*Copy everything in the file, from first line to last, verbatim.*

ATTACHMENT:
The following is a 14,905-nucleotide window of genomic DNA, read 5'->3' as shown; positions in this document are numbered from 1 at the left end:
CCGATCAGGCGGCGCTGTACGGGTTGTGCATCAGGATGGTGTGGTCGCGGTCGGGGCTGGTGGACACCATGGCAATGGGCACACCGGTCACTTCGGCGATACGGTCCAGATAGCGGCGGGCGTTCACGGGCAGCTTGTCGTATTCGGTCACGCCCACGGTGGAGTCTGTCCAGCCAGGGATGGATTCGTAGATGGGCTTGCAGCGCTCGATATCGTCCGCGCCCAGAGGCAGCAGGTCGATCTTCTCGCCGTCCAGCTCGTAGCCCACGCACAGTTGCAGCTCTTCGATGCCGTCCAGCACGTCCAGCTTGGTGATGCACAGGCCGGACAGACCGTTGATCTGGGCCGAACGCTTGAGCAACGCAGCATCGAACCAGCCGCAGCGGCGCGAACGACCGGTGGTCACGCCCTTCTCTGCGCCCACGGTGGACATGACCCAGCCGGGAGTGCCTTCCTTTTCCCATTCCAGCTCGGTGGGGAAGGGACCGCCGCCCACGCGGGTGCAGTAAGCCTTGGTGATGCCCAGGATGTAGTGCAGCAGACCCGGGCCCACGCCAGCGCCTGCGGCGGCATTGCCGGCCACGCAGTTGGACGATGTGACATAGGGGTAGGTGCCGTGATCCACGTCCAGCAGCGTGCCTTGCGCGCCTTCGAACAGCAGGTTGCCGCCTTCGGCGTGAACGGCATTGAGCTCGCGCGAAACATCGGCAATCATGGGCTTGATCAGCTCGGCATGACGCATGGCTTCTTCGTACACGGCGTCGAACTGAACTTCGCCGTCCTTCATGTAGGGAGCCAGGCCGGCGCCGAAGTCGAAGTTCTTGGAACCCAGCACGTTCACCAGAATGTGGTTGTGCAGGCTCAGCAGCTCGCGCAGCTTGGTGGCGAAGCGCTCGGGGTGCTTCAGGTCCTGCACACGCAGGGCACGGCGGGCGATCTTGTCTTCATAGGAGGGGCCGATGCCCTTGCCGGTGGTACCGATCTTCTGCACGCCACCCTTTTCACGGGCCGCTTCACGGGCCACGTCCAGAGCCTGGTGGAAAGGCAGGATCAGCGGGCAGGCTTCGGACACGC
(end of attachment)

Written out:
The following is a 14,905-nucleotide window of genomic DNA, read 5'->3' as shown; positions in this document are numbered from 1 at the left end:
CCGATCAGGCGGCGCTGTACGGGTTGTGCATCAGGATGGTGTGGTCGCGGTCGGGGCTGGTGGACACCATGGCAATGGGCACACCGGTCACTTCGGCGATACGGTCCAGATAGCGGCGGGCGTTCACGGGCAGCTTGTCGTATTCGGTCACGCCCACGGTGGAGTCTGTCCAGCCAGGGATGGATTCGTAGATGGGCTTGCAGCGCTCGATATCGTCCGCGCCCAGAGGCAGCAGGTCGATCTTCTCGCCGTCCAGCTCGTAGCCCACGCACAGTTGCAGCTCTTCGATGCCGTCCAGCACGTCCAGCTTGGTGATGCACAGGCCGGACAGACCGTTGATCTGGGCCGAACGCTTGAGCAACGCAGCATCGAACCAGCCGCAGCGGCGCGAACGACCGGTGGTCACGCCCTTCTCTGCGCCCACGGTGGACATGACCCAGCCGGGAGTGCCTTCCTTTTCCCATTCCAGCTCGGTGGGGAAGGGACCGCCGCCCACGCGGGTGCAGTAAGCCTTGGTGATGCCCAGGATGTAGTGCAGCAGACCCGGGCCCACGCCAGCGCCTGCGGCGGCATTGCCGGCCACGCAGTTGGACGATGTGACATAGGGGTAGGTGCCGTGATCCACGTCCAGCAGCGTGCCTTGCGCGCCTTCGAACAGCAGGTTGCCGCCTTCGGCGTGAACGGCATTGAGCTCGCGCGAAACATCGGCAATCATGGGCTTGATCAGCTCGGCATGACGCATGGCTTCTTCGTACACGGCGTCGAACTGAACTTCGCCGTCCTTCATGTAGGGAGCCAGGCCGGCGCCGAAGTCGAAGTTCTTGGAACCCAGCACGTTCACCAGAATGTGGTTGTGCAGGCTCAGCAGCTCGCGCAGCTTGGTGGCGAAGCGCTCGGGGTGCTTCAGGTCCTGCACACGCAGGGCACGGCGGGCGATCTTGTCTTCATAGGAGGGGCCGATGCCCTTGCCGGTGGTACCGATCTTCTGCACGCCACCCTTTTCACGGGCCGCTTCACGGGCCACGTCCAGAGCCTGGTGGAAAGGCAGGATCAGCGGGCAGGCTTCGGACACGC